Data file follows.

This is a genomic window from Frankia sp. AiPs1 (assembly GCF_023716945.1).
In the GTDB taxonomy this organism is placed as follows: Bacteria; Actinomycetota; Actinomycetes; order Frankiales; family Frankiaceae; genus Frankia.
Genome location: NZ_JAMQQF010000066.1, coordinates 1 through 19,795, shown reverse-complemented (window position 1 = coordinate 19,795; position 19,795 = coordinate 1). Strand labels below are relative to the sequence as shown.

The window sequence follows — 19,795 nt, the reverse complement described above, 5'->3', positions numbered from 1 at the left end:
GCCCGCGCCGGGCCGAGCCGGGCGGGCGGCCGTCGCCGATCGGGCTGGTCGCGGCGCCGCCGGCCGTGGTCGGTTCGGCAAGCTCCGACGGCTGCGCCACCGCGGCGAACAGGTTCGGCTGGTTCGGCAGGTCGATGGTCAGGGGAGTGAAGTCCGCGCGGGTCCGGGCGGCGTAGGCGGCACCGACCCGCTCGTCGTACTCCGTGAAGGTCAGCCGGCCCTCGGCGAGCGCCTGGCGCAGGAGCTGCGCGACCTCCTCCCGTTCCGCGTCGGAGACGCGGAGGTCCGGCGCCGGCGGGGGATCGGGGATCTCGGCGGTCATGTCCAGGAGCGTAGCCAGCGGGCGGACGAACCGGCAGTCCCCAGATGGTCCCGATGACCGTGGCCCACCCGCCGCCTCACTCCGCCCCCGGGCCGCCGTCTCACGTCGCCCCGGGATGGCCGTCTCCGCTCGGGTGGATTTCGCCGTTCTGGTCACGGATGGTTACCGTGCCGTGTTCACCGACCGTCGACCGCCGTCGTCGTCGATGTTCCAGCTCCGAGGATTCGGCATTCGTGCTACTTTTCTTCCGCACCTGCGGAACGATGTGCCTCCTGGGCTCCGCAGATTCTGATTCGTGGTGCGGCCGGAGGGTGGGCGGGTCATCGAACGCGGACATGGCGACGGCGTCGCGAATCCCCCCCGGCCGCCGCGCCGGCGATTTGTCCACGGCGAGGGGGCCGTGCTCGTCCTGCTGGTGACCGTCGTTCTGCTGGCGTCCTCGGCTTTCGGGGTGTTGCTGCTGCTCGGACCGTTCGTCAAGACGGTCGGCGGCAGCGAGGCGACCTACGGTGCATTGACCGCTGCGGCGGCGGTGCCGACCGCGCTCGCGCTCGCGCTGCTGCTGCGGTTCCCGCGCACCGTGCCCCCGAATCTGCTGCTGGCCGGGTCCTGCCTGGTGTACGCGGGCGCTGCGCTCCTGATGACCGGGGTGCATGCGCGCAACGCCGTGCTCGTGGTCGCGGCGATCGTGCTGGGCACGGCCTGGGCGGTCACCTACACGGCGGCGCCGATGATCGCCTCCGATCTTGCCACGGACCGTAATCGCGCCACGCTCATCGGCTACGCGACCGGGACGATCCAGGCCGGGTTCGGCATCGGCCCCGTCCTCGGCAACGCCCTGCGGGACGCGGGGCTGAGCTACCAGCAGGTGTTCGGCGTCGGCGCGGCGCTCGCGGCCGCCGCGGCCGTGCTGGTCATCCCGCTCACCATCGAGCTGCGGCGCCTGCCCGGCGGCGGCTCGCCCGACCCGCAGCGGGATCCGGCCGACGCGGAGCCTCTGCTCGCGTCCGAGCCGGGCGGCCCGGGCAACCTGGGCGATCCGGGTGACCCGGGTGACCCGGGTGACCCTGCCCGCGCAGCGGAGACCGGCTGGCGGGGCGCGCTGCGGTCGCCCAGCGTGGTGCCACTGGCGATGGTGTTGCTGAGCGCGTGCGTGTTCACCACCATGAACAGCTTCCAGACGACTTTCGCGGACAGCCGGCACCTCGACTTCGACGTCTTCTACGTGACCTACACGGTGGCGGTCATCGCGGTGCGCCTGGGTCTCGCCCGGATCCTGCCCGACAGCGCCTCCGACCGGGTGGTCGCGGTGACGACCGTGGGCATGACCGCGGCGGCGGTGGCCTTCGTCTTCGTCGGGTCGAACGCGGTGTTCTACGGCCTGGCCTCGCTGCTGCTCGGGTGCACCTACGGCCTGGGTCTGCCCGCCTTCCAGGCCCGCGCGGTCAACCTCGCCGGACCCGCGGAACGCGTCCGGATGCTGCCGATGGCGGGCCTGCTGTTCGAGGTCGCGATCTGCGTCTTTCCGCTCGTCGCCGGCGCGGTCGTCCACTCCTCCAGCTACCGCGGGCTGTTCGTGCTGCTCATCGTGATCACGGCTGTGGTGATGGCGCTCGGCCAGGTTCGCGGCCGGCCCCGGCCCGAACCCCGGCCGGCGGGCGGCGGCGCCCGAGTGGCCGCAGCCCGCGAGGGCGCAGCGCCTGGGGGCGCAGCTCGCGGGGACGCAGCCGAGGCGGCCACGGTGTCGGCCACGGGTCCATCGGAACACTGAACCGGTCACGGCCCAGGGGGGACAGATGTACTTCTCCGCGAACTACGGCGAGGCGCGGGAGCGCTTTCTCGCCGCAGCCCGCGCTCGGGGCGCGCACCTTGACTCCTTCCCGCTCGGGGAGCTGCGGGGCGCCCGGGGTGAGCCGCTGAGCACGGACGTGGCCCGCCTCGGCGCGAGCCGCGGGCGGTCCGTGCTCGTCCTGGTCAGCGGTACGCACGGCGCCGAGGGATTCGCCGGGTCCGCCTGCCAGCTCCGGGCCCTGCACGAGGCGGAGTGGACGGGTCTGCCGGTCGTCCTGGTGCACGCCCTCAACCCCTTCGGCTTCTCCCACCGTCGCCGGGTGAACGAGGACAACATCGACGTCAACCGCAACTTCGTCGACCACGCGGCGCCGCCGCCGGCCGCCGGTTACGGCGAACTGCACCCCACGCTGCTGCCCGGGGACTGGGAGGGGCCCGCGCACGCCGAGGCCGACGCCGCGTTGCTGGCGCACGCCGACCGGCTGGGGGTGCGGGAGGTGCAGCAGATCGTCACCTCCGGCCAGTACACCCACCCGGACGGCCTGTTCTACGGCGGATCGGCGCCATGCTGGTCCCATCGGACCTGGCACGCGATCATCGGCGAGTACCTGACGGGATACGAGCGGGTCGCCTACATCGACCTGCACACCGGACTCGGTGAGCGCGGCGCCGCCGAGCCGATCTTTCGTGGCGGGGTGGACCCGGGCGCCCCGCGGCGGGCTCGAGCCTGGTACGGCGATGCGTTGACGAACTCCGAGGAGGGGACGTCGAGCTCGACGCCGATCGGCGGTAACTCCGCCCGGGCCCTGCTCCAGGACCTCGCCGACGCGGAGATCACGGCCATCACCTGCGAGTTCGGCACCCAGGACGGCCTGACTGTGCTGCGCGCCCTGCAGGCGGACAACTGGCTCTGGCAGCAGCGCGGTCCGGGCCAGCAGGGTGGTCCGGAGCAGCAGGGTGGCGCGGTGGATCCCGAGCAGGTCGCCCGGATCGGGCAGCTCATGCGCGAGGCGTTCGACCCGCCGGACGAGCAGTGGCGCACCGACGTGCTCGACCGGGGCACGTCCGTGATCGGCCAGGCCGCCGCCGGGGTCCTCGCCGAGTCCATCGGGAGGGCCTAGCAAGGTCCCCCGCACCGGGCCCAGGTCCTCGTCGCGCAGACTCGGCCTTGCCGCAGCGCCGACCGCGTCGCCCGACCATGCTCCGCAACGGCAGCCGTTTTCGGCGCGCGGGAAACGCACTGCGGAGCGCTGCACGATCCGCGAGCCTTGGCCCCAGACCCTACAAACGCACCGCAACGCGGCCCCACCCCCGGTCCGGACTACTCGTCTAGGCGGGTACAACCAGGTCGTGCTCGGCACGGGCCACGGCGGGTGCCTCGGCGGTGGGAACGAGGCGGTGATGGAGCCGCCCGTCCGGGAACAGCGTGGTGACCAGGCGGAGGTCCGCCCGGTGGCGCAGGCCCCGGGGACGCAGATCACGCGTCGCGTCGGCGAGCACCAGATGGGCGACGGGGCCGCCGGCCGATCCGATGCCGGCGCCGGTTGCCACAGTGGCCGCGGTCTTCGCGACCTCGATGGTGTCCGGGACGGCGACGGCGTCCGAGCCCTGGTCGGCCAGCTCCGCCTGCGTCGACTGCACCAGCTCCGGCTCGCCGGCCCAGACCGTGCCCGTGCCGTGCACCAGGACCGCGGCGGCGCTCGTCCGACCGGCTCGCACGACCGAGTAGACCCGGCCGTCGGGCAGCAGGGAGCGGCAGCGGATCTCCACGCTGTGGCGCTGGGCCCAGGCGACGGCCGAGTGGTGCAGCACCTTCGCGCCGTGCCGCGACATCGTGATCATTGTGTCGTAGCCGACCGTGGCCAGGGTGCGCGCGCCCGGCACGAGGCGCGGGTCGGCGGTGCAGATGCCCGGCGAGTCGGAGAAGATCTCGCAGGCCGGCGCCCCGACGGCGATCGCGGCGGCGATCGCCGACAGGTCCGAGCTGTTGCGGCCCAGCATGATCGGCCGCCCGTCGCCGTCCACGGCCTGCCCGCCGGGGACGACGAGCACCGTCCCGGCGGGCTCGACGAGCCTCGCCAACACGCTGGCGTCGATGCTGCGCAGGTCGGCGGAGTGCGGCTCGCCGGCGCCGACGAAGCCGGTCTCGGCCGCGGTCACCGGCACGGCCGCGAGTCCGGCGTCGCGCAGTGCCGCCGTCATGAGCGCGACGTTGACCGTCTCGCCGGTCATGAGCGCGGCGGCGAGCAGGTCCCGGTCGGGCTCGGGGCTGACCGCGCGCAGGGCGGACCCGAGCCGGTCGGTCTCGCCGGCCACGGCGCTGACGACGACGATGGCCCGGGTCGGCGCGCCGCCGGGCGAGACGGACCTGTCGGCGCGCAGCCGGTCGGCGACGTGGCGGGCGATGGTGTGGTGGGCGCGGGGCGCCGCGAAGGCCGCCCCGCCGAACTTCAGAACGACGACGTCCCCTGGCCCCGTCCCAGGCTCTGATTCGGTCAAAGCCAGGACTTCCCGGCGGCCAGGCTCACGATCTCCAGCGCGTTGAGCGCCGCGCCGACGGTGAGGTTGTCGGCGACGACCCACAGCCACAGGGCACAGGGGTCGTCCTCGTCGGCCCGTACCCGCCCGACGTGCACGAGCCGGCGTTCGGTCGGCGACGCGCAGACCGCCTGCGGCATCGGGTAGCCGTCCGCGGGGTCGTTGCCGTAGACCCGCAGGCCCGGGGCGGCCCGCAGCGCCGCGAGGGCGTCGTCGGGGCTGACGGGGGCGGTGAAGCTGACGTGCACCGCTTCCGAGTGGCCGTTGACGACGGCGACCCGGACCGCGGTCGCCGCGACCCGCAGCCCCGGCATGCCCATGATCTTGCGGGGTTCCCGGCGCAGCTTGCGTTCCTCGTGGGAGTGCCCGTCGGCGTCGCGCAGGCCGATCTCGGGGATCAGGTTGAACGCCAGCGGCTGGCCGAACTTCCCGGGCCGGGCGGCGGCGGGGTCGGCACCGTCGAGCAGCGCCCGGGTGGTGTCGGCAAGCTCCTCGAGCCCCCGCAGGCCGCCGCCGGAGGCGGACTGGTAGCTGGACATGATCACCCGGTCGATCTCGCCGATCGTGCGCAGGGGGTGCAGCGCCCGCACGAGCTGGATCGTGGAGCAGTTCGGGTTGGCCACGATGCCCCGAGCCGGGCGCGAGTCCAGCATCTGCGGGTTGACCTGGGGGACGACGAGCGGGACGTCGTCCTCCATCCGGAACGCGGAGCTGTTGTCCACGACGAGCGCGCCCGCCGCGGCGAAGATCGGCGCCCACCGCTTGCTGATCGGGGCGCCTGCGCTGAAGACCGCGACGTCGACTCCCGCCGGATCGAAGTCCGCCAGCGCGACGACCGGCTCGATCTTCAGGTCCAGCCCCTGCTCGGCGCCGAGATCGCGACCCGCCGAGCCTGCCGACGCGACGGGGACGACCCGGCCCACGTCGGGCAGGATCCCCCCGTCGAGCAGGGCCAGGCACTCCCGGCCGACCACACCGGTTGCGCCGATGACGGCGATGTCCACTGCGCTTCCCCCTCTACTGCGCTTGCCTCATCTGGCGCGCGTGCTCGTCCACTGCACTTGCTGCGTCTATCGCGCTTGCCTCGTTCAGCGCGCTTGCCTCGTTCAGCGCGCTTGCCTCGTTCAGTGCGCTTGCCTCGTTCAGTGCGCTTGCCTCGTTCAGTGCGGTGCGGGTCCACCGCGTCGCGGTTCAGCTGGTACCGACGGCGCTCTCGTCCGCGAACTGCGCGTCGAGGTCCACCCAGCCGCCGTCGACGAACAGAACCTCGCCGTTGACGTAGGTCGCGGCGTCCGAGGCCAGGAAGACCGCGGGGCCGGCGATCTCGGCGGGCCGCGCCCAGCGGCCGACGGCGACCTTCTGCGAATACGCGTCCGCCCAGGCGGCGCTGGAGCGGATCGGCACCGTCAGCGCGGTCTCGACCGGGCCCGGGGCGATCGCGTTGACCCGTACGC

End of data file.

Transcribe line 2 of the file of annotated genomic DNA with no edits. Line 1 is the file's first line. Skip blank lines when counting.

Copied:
In the GTDB taxonomy this organism is placed as follows: Bacteria; Actinomycetota; Actinomycetes; order Frankiales; family Frankiaceae; genus Frankia.